dr_whom: (Default)
[personal profile] dr_whom
I stopped at the highway rest stop in Port Hope, Ontario this afternoon. But I kept wanting to read "Port Hope" as "Porthope", and I convinced myself that Porthope—i.e., Πορθόπη—could conceivably be an Ancient Greek nickname for a woman with facial hair. Behold, the fake etymology:

The -ope part is easy. Ops means 'face', as in tri-cerat-ops ('three-horn face'). The suffix makes it a derived feminine noun.

As for porth-, well, this appears to reflect a hypothetical Indo-European *bhordh-. (Why initial *bh instead of *p? Because Indo-European didn't allow voiceless stops and voiced aspirates in the same morpheme for some reason. But fortunately Grassman's Law in Greek converts IE *bh into p when another aspirate follows in the same word.)

From words such as English beard and Latin barba, it is possible to reconstruct an Indo-European *bhardh- 'beard'. The o-grade of this morpheme, if it existed, would have to have been *bhordh- and the zero-grade *bhrdh-; and both of these ablaut grades would have come out as porth- in Greek. Thus the (not real, as far as I know) Greek morpheme porth- must mean 'beard', and Porthope must be a bahuvrihi compound 'beard-faced', as an epithet for a woman.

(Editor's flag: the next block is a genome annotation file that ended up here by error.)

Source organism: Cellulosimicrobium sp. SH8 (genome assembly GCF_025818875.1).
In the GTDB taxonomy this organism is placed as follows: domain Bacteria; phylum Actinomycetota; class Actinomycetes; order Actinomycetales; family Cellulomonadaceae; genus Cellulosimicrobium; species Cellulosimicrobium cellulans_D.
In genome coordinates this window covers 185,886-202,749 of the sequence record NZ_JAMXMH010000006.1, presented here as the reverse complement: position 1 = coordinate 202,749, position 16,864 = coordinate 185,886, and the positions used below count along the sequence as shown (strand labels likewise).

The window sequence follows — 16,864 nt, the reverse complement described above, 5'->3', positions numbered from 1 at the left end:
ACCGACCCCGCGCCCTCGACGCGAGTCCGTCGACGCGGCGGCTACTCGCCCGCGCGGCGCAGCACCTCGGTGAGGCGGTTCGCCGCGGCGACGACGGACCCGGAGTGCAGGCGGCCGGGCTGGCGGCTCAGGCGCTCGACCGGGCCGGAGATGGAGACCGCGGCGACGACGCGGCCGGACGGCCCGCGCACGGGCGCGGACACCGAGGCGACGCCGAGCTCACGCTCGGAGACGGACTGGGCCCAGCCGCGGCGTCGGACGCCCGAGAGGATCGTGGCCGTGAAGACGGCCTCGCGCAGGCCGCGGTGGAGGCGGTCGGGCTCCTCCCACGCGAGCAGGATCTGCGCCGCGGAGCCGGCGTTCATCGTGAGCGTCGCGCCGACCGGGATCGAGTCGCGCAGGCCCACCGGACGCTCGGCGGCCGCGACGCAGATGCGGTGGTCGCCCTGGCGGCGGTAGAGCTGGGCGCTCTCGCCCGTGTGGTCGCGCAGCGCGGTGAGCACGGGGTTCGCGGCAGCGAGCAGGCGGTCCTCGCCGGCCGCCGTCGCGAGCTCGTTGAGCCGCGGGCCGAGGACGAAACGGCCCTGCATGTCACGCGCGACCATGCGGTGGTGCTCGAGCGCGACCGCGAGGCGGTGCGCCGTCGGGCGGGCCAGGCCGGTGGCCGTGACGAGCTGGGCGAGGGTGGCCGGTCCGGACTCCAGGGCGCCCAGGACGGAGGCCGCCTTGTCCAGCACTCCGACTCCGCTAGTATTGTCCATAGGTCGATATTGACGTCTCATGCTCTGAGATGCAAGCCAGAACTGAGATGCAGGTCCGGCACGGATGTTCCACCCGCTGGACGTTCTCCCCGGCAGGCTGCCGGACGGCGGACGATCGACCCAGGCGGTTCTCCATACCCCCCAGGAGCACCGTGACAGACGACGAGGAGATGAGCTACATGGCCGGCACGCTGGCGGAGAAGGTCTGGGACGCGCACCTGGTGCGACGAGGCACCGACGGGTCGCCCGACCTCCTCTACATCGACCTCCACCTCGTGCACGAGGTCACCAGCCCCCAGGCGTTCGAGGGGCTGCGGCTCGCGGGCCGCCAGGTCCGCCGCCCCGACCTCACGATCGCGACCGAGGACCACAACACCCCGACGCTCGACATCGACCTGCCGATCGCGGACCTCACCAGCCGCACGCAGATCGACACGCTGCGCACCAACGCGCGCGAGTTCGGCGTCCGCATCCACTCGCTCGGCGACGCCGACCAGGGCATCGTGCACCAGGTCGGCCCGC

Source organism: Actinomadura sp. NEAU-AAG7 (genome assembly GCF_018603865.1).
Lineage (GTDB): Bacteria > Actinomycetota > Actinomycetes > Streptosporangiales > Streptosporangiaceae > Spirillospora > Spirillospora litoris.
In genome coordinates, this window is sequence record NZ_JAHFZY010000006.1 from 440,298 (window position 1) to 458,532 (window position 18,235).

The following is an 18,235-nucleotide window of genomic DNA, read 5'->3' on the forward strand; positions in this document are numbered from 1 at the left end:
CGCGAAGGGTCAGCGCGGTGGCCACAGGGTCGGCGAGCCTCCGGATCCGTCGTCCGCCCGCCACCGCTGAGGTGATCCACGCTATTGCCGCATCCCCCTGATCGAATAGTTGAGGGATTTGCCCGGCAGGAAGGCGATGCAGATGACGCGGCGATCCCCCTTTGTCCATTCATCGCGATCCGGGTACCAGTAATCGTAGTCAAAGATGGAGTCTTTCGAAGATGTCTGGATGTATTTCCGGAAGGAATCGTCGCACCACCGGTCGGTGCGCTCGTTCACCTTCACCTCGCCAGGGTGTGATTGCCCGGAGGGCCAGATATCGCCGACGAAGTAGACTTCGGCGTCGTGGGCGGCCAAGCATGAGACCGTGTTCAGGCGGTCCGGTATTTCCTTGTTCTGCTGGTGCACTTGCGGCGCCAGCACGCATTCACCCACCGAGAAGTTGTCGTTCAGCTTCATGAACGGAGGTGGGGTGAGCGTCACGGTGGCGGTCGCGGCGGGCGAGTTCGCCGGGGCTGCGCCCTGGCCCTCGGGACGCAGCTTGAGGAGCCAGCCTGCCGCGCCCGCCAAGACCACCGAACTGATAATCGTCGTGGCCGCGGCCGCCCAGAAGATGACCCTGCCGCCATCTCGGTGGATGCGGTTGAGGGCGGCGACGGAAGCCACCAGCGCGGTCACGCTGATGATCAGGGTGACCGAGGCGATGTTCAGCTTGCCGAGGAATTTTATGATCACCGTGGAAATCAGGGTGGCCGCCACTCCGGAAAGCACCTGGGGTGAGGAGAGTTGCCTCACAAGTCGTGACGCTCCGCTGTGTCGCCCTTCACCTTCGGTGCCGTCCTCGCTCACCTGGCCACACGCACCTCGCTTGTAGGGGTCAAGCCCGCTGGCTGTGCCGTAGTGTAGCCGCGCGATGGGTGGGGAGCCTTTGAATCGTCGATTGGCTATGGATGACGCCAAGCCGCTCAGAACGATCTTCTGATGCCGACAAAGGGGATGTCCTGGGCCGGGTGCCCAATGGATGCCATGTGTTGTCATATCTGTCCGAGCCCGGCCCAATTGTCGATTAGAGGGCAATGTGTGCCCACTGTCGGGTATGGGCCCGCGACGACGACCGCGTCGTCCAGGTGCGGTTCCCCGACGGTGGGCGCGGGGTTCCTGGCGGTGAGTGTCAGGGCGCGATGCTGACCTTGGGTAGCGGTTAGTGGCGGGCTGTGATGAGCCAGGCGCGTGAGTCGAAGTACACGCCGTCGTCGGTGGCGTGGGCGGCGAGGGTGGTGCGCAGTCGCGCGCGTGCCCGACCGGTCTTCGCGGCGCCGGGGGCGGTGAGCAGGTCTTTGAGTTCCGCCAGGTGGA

From:
Anonymous( )Anonymous This account has disabled anonymous posting.
OpenID( )OpenID You can comment on this post while signed in with an account from many other sites, once you have confirmed your email address. Sign in using OpenID.
User
Account name:
Password:
If you don't have an account you can create one now.
Subject:
HTML doesn't work in the subject.

Message:

 
Notice: This account is set to log the IP addresses of everyone who comments.
Links will be displayed as unclickable URLs to help prevent spam.

June 2017

S M T W T F S
    123
45678910
11 121314151617
18192021222324
25262728 2930 

Style Credit

Expand Cut Tags

No cut tags
Page generated Jul. 23rd, 2017 04:46 pm
Powered by Dreamwidth Studios